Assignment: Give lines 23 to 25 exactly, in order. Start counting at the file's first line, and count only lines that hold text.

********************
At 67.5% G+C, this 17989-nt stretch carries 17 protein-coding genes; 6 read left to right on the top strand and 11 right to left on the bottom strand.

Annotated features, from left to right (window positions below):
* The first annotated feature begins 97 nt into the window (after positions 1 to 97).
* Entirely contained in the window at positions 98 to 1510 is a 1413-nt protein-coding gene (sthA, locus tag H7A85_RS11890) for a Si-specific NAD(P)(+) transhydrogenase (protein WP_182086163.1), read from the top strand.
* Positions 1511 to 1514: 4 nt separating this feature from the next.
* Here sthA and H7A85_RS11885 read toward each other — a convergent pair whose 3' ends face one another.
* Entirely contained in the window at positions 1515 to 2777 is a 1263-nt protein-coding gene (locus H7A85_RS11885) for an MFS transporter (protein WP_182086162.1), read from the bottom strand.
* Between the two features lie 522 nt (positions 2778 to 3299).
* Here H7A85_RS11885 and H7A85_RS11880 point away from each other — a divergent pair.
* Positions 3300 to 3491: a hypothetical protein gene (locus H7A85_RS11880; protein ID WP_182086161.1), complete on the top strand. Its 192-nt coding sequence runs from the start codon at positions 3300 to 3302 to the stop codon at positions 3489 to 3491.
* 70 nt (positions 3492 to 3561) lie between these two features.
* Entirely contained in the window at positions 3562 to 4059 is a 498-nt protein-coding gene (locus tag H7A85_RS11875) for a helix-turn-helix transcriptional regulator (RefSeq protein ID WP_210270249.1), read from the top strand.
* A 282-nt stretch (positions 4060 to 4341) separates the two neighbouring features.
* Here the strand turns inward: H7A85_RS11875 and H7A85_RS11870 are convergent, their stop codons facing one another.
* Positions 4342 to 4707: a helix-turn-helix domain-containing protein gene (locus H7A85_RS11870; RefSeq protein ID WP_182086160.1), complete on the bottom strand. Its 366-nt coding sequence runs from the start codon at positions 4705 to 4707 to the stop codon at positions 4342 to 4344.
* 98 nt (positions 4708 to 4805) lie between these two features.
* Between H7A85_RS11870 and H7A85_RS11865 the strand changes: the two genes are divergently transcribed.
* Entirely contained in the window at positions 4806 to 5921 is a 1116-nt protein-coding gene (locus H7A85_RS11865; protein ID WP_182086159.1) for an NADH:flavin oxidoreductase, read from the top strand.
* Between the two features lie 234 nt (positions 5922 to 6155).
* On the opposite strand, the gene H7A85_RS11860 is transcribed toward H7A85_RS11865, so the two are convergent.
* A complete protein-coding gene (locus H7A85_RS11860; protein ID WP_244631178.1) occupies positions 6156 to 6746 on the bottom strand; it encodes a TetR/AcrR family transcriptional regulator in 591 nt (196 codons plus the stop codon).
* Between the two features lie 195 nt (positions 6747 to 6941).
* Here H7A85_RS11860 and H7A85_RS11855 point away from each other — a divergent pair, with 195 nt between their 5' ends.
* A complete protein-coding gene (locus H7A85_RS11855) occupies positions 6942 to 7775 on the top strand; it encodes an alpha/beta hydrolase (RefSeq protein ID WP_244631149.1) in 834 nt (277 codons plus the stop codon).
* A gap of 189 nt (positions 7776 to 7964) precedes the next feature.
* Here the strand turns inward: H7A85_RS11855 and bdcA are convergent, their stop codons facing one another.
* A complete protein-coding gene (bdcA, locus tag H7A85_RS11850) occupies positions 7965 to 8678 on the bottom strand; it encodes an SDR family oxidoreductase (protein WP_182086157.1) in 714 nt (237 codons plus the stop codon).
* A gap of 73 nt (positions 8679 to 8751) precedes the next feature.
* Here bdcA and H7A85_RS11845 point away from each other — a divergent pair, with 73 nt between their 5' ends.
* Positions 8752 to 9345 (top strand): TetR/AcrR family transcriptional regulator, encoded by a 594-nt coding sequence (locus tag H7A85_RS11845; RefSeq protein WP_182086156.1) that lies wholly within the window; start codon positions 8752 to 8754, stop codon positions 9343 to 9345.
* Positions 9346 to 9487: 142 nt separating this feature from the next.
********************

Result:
* Here H7A85_RS11860 and H7A85_RS11855 point away from each other — a divergent pair, with 195 nt between their 5' ends.
* A complete protein-coding gene (locus H7A85_RS11855) occupies positions 6942 to 7775 on the top strand; it encodes an alpha/beta hydrolase (RefSeq protein ID WP_244631149.1) in 834 nt (277 codons plus the stop codon).
* A gap of 189 nt (positions 7776 to 7964) precedes the next feature.